Compare any two graphics cards:
GeForce GTX 660 vs Radeon HD 7770
IntroThe GeForce GTX 660 uses a 28 nm design. nVidia has set the core frequency at 980 MHz. The GDDR5 RAM is set to run at a frequency of 1502 MHz on this specific model. It features 960 SPUs along with 80 TAUs and 24 Rasterization Operator Units.
Compare those specs to the Radeon HD 7770, which features a core clock speed of 1000 MHz and a GDDR5 memory frequency of 1125 MHz. It also features a 128-bit memory bus, and uses a 28 nm design. It is comprised of 640 SPUs, 40 Texture Address Units, and 16 ROPs.
(No game benchmarks for this combination yet.)
Power Usage and Theoretical Benchmarks
Power Consumption (Max TDP)
In theory, the GeForce GTX 660 should perform much faster than the Radeon HD 7770 in general. (explain)
Texel RateThe GeForce GTX 660 is much (more or less 96%) better at anisotropic filtering than the Radeon HD 7770. (explain)
Pixel RateThe GeForce GTX 660 is much (approximately 47%) faster with regards to AA than the Radeon HD 7770, and also able to handle higher screen resolutions without slowing down too much. (explain)
Please note that the above 'benchmarks' are all just theoretical - the results were calculated based on the card's specifications, and real-world performance may (and probably will) vary at least a bit.
Please note that the price comparisons are based on search keywords - sometimes it might show cards with very similar names that are not exactly the same as the one chosen in the comparison. We do try to filter out the wrong results as best we can, though.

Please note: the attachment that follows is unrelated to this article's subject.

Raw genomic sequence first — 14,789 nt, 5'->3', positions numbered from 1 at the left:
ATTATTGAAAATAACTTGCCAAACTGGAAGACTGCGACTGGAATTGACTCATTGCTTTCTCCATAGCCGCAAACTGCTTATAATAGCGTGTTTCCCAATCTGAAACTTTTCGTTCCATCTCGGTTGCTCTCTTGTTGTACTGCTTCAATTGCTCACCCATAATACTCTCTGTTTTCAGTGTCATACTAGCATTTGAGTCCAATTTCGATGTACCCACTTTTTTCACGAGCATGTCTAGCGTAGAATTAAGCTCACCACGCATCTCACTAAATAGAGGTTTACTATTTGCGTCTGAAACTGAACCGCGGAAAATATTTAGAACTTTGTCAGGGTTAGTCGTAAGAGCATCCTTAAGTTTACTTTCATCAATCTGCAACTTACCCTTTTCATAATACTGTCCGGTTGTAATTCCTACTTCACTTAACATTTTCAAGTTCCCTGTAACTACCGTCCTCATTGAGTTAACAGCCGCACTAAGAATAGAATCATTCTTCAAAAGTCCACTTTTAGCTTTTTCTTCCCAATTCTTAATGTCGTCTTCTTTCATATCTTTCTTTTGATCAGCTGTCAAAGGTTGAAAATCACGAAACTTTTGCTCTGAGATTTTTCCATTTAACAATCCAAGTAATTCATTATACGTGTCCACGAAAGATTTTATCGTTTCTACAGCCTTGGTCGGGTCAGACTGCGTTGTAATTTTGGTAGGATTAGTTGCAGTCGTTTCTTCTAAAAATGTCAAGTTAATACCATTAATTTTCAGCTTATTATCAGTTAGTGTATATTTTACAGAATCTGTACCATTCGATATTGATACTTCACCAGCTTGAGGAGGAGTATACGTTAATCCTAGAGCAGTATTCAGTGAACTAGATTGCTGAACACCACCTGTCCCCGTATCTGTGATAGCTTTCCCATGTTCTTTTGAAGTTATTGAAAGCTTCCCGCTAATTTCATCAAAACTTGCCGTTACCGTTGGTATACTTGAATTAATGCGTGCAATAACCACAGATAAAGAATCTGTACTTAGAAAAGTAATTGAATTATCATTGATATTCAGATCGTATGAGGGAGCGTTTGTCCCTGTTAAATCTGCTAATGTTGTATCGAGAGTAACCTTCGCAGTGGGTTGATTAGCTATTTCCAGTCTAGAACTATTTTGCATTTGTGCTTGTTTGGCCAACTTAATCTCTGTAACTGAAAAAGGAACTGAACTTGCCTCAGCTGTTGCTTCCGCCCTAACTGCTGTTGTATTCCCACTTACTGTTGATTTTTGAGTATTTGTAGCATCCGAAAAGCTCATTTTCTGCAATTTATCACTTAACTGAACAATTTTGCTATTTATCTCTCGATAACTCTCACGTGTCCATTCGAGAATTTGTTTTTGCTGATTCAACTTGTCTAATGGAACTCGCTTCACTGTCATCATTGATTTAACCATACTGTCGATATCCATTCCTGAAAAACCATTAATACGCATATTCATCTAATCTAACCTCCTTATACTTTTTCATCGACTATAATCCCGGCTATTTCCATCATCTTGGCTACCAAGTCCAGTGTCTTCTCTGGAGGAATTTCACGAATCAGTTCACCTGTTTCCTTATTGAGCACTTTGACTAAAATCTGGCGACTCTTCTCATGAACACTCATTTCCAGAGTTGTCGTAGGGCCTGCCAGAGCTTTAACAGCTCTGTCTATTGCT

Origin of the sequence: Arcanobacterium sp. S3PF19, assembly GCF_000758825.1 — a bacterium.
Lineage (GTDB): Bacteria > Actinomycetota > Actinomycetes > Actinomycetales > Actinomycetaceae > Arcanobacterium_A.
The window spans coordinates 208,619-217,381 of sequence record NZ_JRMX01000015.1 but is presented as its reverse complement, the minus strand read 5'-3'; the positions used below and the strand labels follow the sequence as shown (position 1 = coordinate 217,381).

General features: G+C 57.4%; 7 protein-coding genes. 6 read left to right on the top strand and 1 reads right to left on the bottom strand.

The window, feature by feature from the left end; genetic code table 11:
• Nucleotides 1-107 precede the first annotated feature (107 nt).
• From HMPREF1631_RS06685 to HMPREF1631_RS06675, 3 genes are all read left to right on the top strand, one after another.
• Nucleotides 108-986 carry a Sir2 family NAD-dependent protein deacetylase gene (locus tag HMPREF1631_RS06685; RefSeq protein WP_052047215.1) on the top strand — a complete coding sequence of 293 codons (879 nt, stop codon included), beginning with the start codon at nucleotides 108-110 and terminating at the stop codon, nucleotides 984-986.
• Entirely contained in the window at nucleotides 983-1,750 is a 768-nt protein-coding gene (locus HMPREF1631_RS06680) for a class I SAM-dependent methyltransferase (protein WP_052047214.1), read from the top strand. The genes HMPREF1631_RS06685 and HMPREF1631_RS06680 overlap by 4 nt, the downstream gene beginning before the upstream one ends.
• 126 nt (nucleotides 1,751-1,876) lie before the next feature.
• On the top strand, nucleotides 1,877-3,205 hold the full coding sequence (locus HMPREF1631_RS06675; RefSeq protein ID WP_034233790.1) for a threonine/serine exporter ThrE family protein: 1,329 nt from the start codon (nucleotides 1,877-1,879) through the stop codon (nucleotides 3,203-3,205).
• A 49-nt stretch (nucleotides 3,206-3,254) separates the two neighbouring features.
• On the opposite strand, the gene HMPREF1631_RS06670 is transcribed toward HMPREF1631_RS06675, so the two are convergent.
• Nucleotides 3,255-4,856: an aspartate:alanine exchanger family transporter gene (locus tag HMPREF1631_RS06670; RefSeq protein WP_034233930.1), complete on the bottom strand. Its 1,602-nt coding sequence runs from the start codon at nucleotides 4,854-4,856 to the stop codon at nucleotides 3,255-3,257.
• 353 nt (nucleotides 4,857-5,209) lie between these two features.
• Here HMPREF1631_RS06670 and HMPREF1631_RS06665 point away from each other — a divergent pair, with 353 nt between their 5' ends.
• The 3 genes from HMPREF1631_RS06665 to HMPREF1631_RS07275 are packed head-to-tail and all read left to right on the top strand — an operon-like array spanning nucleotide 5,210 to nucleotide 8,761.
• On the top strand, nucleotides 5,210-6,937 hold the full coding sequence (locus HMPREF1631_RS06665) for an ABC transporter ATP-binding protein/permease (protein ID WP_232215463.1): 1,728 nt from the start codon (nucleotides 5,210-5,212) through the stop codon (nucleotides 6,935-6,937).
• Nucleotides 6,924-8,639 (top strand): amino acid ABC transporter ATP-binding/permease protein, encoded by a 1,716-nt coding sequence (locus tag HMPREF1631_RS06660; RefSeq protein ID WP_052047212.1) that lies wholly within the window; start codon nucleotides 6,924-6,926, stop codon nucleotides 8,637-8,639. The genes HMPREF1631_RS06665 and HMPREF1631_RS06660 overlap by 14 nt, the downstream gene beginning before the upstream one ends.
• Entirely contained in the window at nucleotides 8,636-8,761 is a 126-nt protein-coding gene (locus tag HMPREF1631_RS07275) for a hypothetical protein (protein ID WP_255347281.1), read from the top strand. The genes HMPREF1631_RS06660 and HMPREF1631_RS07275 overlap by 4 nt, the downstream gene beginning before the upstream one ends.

Memory Bandwidth: Bandwidth is the maximum amount of data (measured in MB per second) that can be moved across the external memory interface in one second. The number is calculated by multiplying the card's interface width by its memory speed. If it uses DDR type RAM, it must be multiplied by 2 again. If it uses DDR5, multiply by 4 instead. The better the memory bandwidth, the faster the card will be in general. It especially helps with anti-aliasing, High Dynamic Range and higher screen resolutions.
Texel Rate: Texel rate is the maximum amount of texture map elements (texels) that are applied in one second. This number is calculated by multiplying the total number of texture units by the core speed of the chip. The higher this number, the better the graphics card will be at texture filtering (anisotropic filtering - AF). It is measured in millions of texels per second.
Pixel Rate: Pixel rate is the maximum amount of pixels that the graphics card could possibly record to its local memory in one second - measured in millions of pixels per second. The figure is worked out by multiplying the amount of Raster Operations Pipelines by the the core clock speed. ROPs (Raster Operations Pipelines - also sometimes called Render Output Units) are responsible for filling the screen with pixels (the image). The actual pixel output rate also depends on quite a few other factors, most notably the memory bandwidth - the lower the memory bandwidth is, the lower the potential to get to the maximum fill rate.